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Back IRIS Special 2018-2 Media law enforcement without frontiers

European Audiovisual Observatory releases new report about the regulation of on-line media services
IRIS Special 2018-2 Media law enforcement without frontiers

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Digital cyberspace knows no borders, technically speaking. An episode of “Game of Thrones” can be produced in Ireland, uploaded for viewing in Frankfurt and watched in Hong Kong. Evidently regulating media services in this digital world ‘sans frontiers’ is an extremely complex challenge, made even more so by the many new media services emerging each day. In addition, the EU’s stated intention to create and preserve a ‘Digital Single Market’, with border free access to our films and TV programmes, raises very specific legal questions within the European space. High time, then, for an up-date on where media legislation stands. And the Strasbourg-based European Audiovisual Observatory, part of the Council of Europe, has risen to the challenge with its latest publication: Media Law enforcement without frontiers.

The authors open this new publication by stating that “online law and order” in the media field cannot be achieved by single countries and their national legislation. Chapter one explains that Cross-border law enforcement in the online world is vital. This can happen at three levels: the regulatory level involving national and international media law, the organisational level bringing together stakeholders and law enforcement agencies resulting in self and co-regulation, and also a third, procedural level which produces bilateral and multilateral agreements designed to cement the collaboration between all involved. Grey areas of legislation are produced when there is no common, cross-border understanding of fundamental rights or normative legal principles. This results in differing protection levels and therefore disparities between the various national legal systems.

Chapter two drills deeper into international and European law applicable to cross-border media legislation. It begins with the European Convention on Human Rights and its basic safeguards of fundamental rights such as freedom of information and freedom of speech, before moving on to EU legislation such as the e-commerce Directive or the Audiovisual Media Services Directive. Such legal instruments provide rules regarding the competent jurisdiction for any question and safeguard the country-of-origin principle. This chapter therefore compares the scope of the various public bodies in the light of existing national and EU legislation.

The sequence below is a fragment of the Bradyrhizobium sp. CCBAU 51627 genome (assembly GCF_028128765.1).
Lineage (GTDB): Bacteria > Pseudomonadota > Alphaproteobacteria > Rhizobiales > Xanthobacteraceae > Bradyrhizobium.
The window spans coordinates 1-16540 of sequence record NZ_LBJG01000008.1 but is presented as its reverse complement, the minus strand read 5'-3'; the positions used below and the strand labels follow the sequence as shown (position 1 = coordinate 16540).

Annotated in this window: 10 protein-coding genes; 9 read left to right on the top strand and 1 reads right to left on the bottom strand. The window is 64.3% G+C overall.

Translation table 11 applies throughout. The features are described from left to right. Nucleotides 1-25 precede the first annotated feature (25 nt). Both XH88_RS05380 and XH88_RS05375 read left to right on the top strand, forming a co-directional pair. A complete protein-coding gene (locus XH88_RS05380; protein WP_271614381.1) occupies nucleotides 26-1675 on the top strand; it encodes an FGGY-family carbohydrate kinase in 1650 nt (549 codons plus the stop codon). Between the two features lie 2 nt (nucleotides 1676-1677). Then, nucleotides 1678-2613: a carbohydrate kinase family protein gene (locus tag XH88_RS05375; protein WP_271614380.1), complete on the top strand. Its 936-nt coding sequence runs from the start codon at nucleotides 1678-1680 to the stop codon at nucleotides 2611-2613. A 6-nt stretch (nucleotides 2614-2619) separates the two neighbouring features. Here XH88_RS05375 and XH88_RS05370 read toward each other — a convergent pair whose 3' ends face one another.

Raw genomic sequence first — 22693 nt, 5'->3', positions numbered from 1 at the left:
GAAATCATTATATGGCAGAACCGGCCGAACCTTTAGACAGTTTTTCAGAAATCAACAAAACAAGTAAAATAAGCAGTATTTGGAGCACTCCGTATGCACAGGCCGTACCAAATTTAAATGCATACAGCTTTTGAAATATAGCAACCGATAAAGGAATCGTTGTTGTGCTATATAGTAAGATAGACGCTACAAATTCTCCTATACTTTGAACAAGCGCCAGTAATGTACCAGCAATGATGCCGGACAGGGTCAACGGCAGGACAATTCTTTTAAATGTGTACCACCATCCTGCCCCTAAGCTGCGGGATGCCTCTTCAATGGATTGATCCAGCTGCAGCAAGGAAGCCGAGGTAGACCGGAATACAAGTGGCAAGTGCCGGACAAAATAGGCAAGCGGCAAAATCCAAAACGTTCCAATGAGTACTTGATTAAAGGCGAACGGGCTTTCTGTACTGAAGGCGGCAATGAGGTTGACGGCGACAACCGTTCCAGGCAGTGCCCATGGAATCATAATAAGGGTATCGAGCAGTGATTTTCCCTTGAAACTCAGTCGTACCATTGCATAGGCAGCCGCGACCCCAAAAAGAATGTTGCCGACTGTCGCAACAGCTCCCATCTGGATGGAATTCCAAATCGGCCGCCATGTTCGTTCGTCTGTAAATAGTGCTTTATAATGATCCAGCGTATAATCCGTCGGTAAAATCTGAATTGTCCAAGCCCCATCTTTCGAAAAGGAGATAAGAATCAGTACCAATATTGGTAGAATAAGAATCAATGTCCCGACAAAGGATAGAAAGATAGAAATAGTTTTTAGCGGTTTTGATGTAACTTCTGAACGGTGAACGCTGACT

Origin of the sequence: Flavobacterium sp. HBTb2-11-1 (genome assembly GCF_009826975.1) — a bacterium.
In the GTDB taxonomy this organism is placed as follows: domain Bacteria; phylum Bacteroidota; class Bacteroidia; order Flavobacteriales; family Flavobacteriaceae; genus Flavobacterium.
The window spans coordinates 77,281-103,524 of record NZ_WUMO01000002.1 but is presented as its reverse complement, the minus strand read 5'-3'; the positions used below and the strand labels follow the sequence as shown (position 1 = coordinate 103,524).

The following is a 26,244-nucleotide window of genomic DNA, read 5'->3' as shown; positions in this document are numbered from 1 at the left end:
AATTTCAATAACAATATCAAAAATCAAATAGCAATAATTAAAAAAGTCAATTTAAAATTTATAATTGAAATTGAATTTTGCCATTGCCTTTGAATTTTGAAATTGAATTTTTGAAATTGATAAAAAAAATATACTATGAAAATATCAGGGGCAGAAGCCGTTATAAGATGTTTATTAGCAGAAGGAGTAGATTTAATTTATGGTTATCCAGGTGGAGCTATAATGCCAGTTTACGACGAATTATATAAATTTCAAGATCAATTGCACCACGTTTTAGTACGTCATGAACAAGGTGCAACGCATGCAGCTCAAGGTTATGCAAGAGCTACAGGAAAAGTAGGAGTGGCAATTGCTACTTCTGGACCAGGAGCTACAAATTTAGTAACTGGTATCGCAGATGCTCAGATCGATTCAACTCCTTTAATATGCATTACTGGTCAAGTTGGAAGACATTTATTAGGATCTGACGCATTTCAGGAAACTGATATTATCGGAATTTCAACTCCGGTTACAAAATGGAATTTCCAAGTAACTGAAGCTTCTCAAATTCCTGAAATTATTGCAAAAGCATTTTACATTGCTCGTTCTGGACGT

Chapter three zooms in on national legislation, analysing 8 different European countries: Austria, Belgium, Germany, Hungary, Italy, Latvia, Sweden and Turkey. For each national example the authors outline the regulatory framework of the country in question, examine the practical sanctioning options available and then provide actual examples of law enforcement measures which have been applied. Examples include the German NetzDG law which obliges social media platforms to provide 6 monthly reports on their handling of hate crimes, or indeed the Italian example of regulator AGCOM which ordered ISPs operating under Italian law to disable access to two IPTV servers, following massive copyright infringements from those IPTVs.

These 8 country reports lead to chapter four which offers a comparative analysis of the various national systems. While many similarities between the various national approaches exist, many differences remain in spite of the overarching AVMSD applicable to all EU countries. The key to this conundrum lies in the fact that the AVMSD offers a large degree of flexibility of application to the various European countries, hence a number of different methods of application exist throughout the EU. Common features and differences are analysed with reference to practical solutions already adopted by the various regulators.

The authors conclude by highlighting the changing challenges for media legislation concerning online media. The focus has moved from following the development potential of online media with adapted regulation, to dealing with challenges such as “fake news”, unlawful web content, the ongoing protection of minors, or ensuring democracy and social ethics. The final statement of this report encourages dialogue and discussion as a way forward: “The better the exchange of information is between supervisory authorities […], the better the supervision provided can succeed in a digital and global environment.”

Strasbourg 23.01.2019
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